Academic journal article Journal of Leisure Research

More Visitors, Less Crowding: Change and Stability of Norms over Time at the Apostle Islands

Academic journal article Journal of Leisure Research

More Visitors, Less Crowding: Change and Stability of Norms over Time at the Apostle Islands

Article excerpt

Crowding and carrying capacity research has been dominated by cross-sectional studies. Researchers have modeled the impact of visitor use on the quality of the outdoor recreation experience by measuring social conditions (use levels and encounters with others), psychological conditions (evaluation of encounters and perceived crowding), and social psychological conditions (encounter expectations and preferences). From these measures, one can aggregate visitor responses into a normative standard for "appropriate" use levels that can help resource managers set visitor use policy. But, what happens if these social and psychological conditions change? If management policy is informed by cross-sectional survey research, what happens if visitor composition changes, along with individual characteristics, behaviors, expectations, and experience evaluations? Are normative standards robust enough to withstand changing social conditions and processes of individual maturation and development? Or must managers constantly monitor visitor perception, and continually adjust visitor use policy because of contingent social forces and emergent individual assessments?

This study incorporates time into an analysis of crowding and carrying capacity to investigate how change affects visitor evaluations and experiences. The analysis employed three cross-sectional surveys of boaters to the Apostle Islands National Lakeshore in Wisconsin over a 22-year period, beginning in 1975 and each administered approximately 10 years apart. The study also used a 10-year panel of 1975 visitors who returned in 1985, and a 12-year panel of 1985 visitors who returned in 1997. The goal in 1975 was to document change over time at a new National Lakeshore (established in 1970), and to control for the effects of time on the way people evaluated visitor use at an area where visitor increases were anticipated. The time-series research design can document changing normative standards used to evaluate crowding, and used by managers to establish social carrying capacities at outdoor recreation sites.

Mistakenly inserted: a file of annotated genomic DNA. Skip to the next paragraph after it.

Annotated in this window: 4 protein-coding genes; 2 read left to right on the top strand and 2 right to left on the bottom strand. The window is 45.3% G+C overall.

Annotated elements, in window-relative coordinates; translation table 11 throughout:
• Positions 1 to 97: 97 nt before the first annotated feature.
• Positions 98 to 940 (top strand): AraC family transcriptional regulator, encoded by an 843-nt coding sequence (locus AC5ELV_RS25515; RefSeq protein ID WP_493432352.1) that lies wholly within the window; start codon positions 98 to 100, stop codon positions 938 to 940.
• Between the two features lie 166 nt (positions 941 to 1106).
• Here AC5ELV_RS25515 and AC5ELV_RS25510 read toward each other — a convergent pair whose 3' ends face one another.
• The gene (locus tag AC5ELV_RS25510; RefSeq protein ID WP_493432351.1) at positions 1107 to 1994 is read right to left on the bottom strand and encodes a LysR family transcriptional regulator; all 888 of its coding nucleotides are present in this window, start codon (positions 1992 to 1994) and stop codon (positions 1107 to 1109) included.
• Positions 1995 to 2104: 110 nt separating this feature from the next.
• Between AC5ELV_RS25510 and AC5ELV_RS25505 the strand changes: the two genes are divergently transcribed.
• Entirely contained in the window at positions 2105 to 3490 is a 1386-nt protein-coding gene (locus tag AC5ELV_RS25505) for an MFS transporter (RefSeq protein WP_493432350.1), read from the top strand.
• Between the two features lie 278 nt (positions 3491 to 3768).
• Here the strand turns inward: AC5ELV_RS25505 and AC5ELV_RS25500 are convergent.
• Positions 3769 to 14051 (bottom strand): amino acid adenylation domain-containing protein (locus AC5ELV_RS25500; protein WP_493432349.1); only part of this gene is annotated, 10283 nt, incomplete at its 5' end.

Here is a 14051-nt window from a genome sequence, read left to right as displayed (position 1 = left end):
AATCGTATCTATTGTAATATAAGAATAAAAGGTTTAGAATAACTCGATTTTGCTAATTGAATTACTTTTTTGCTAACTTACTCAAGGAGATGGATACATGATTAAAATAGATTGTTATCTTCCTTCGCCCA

Social Change and Perceived Crowding

Density, Crowding, and Time

How has the crowding literature dealt with time? The central issue in establishing recreation carrying capacities has been to identify the influence of visitor numbers (use level) on various outcome measures. Early studies found little relationship between use level and overall satisfaction (Heberlein & Vaske, 1977; Shelby & Heberlein, 1986; Shelby & Neilsen, 1976). Consequently, research turned to on-site encounters (rather than use levels) and measures of perceived crowding (rather than overall satisfaction). The presumption is that additional encounters will make visitors feel more crowded (Shelby & Heberlein, 1986). If use level increases over time, users at an area should have more encounters with others and, therefore, feel more crowded. The results, however, from cross-sectional studies show this relationship to be modest, and the findings from the few longitudinal studies in the literature are mixed.

In the Bob Marshall Wilderness, the number of hikers grew by roughly 60% between 1970 and 1982 (Lucas, 1980, 1985). Despite increased use levels, visitors did not report more encounters (1 per day in 1970 and 1.2 per day in 1982), and felt no more crowded than visitors during the low use levels 12 years earlier. On the Brule River in Wisconsin, the number of canoeists using the river declined 50% between 1975 and 1985 (Heberlein & Vaske, 1977; Heberlein & Proudrnan, 1986). Consistent with decreased use levels, 1985 canoeists reported seeing fewer other parties and felt less crowded than the 1975 visitors. On the Rogue River in Oregon, use level on the river increased by 45% over a 7-year period from 6,475 people in 1977 to 9,601 people in 1984 (Shelby & Colvin, 1979; Shelby, Bregenzer, & Johnson, 1986). Perceived crowding measures in 1977, however, did not differ significantly from measures in 1984. …

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